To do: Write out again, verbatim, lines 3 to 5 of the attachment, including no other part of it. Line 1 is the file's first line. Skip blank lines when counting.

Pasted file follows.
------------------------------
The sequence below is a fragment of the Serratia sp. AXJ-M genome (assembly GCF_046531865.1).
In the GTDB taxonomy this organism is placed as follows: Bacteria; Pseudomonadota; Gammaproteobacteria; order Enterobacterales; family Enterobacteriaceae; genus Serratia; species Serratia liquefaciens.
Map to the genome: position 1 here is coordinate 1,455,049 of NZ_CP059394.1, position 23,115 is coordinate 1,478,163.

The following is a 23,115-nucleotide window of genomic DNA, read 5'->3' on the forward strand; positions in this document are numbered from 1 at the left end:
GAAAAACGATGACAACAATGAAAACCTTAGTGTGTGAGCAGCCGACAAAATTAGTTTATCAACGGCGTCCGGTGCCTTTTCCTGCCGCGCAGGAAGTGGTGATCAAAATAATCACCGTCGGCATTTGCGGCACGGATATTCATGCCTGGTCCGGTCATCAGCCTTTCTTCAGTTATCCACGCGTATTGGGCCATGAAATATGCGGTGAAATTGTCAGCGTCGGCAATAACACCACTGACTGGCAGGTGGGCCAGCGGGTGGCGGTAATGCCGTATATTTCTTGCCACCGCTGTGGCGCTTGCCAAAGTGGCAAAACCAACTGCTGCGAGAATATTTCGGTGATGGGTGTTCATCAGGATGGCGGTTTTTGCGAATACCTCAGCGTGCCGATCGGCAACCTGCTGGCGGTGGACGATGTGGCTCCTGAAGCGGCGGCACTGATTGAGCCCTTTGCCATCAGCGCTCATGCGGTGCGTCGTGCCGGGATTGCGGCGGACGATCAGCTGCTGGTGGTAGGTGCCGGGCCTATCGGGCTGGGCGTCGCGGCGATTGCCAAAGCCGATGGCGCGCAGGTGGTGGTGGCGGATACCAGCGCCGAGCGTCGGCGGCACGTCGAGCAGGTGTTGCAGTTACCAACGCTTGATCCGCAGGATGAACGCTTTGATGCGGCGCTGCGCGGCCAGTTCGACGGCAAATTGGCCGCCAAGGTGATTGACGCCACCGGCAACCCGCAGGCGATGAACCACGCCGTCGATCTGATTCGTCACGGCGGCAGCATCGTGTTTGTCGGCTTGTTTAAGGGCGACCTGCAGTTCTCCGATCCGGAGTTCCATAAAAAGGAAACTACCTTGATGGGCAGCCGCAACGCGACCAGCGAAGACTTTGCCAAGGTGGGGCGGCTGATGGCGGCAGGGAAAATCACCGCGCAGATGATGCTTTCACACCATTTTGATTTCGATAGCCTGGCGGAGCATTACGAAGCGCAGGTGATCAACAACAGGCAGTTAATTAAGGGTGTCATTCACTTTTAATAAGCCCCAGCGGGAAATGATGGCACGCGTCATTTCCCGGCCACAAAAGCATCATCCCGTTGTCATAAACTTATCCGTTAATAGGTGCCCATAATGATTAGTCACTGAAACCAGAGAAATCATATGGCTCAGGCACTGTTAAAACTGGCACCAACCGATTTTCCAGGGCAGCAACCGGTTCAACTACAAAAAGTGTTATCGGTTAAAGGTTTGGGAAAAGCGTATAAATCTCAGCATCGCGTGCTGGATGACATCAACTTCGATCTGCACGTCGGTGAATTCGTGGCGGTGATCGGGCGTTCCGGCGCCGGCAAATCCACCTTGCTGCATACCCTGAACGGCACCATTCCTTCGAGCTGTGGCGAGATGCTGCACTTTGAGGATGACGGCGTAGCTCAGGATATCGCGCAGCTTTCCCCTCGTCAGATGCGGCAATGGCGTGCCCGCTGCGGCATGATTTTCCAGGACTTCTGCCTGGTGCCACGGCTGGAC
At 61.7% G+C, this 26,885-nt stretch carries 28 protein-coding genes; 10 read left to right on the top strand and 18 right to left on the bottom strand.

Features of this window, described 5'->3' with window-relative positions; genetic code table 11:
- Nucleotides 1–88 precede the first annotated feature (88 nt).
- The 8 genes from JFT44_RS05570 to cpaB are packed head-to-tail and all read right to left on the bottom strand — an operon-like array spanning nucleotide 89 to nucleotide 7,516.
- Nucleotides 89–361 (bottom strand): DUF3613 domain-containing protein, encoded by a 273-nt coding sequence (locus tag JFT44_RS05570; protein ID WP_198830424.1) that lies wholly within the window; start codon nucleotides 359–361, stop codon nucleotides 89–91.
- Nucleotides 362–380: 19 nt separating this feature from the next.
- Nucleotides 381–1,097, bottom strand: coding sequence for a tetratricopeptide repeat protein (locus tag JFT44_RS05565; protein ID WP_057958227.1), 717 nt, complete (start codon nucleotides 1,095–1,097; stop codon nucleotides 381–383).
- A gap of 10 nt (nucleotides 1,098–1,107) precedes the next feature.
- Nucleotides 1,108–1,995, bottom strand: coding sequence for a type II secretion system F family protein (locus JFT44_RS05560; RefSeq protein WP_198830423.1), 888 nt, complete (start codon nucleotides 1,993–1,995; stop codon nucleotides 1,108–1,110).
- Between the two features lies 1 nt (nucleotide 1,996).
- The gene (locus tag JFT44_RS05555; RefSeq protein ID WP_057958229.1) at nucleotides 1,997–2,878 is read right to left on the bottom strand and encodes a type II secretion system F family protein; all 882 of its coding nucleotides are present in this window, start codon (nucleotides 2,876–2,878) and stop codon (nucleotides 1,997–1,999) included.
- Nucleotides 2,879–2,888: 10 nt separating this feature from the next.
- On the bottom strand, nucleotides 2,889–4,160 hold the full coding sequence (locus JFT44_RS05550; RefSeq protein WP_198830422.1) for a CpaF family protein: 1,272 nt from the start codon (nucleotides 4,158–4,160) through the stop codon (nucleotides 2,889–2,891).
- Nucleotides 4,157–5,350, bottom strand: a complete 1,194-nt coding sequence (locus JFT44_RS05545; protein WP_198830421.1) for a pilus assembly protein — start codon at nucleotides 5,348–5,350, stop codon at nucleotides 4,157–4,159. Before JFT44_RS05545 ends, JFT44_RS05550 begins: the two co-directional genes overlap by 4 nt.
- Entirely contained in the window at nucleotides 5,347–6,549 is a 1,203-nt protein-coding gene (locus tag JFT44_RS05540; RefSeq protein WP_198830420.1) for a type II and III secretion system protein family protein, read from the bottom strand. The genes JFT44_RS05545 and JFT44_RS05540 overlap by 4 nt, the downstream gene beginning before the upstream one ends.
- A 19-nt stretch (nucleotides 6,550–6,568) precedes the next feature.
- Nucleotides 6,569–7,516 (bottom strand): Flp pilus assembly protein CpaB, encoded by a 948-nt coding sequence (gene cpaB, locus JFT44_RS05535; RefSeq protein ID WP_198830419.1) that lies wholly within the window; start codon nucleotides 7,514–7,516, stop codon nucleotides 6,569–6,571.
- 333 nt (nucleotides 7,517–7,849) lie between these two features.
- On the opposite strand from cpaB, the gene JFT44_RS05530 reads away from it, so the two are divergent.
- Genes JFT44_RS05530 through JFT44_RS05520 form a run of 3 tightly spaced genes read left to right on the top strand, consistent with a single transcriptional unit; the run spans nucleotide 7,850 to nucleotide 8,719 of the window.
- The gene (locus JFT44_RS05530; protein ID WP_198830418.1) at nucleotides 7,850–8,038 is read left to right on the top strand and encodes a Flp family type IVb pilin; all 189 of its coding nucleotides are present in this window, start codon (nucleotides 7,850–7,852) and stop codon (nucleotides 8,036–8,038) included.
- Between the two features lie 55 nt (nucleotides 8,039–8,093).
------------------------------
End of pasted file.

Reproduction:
Map to the genome: position 1 here is coordinate 1,455,049 of NZ_CP059394.1, position 23,115 is coordinate 1,478,163.

The following is a 23,115-nucleotide window of genomic DNA, read 5'->3' on the forward strand; positions in this document are numbered from 1 at the left end:
GAAAAACGATGACAACAATGAAAACCTTAGTGTGTGAGCAGCCGACAAAATTAGTTTATCAACGGCGTCCGGTGCCTTTTCCTGCCGCGCAGGAAGTGGTGATCAAAATAATCACCGTCGGCATTTGCGGCACGGATATTCATGCCTGGTCCGGTCATCAGCCTTTCTTCAGTTATCCACGCGTATTGGGCCATGAAATATGCGGTGAAATTGTCAGCGTCGGCAATAACACCACTGACTGGCAGGTGGGCCAGCGGGTGGCGGTAATGCCGTATATTTCTTGCCACCGCTGTGGCGCTTGCCAAAGTGGCAAAACCAACTGCTGCGAGAATATTTCGGTGATGGGTGTTCATCAGGATGGCGGTTTTTGCGAATACCTCAGCGTGCCGATCGGCAACCTGCTGGCGGTGGACGATGTGGCTCCTGAAGCGGCGGCACTGATTGAGCCCTTTGCCATCAGCGCTCATGCGGTGCGTCGTGCCGGGATTGCGGCGGACGATCAGCTGCTGGTGGTAGGTGCCGGGCCTATCGGGCTGGGCGTCGCGGCGATTGCCAAAGCCGATGGCGCGCAGGTGGTGGTGGCGGATACCAGCGCCGAGCGTCGGCGGCACGTCGAGCAGGTGTTGCAGTTACCAACGCTTGATCCGCAGGATGAACGCTTTGATGCGGCGCTGCGCGGCCAGTTCGACGGCAAATTGGCCGCCAAGGTGATTGACGCCACCGGCAACCCGCAGGCGATGAACCACGCCGTCGATCTGATTCGTCACGGCGGCAGCATCGTGTTTGTCGGCTTGTTTAAGGGCGACCTGCAGTTCTCCGATCCGGAGTTCCATAAAAAGGAAACTACCTTGATGGGCAGCCGCAACGCGACCAGCGAAGACTTTGCCAAGGTGGGGCGGCTGATGGCGGCAGGGAAAATCACCGCGCAGATGATGCTTTCACACCATTTTGATTTCGATAGCCTGGCGGAGCATTACGAAGCGCAGGTGATCAACAACAGGCAGTTAATTAAGGGTGTCATTCACTTTTAATAAGCCCCAGCGGGAAATGATGGCACGCGTCATTTCCCGGCCACAAAAGCATCATCCCGTTGTCATAAACTTATCCGTTAATAGGTGCCCATAATGATTAGTCACTGAAACCAGAGAAATCATATGGCTCAGGCACTGTTAAAACTGGCACCAACCGATTTTCCAGGGCAGCAACCGGTTCAACTACAAAAAGTGTTATCGGTTAAAGGTTTGGGAAAAGCGTATAAATCTCAGCATCGCGTGCTGGATGACATCAACTTCGATCTGCACGTCGGTGAATTCGTGGCGGTGATCGGGCGTTCCGGCGCCGGCAAATCCACCTTGCTGCATACCCTGAACGGCACCATTCCTTCGAGCTGTGGCGAGATGCTGCACTTTGAGGATGACGGCGTAGCTCAGGATATCGCGCAGCTTTCCCCTCGTCAGATGCGGCAATGGCGTGCCCGCTGCGGCATGATTTTCCAGGACTTCTGCCTGGTGCCACGGCTGGAC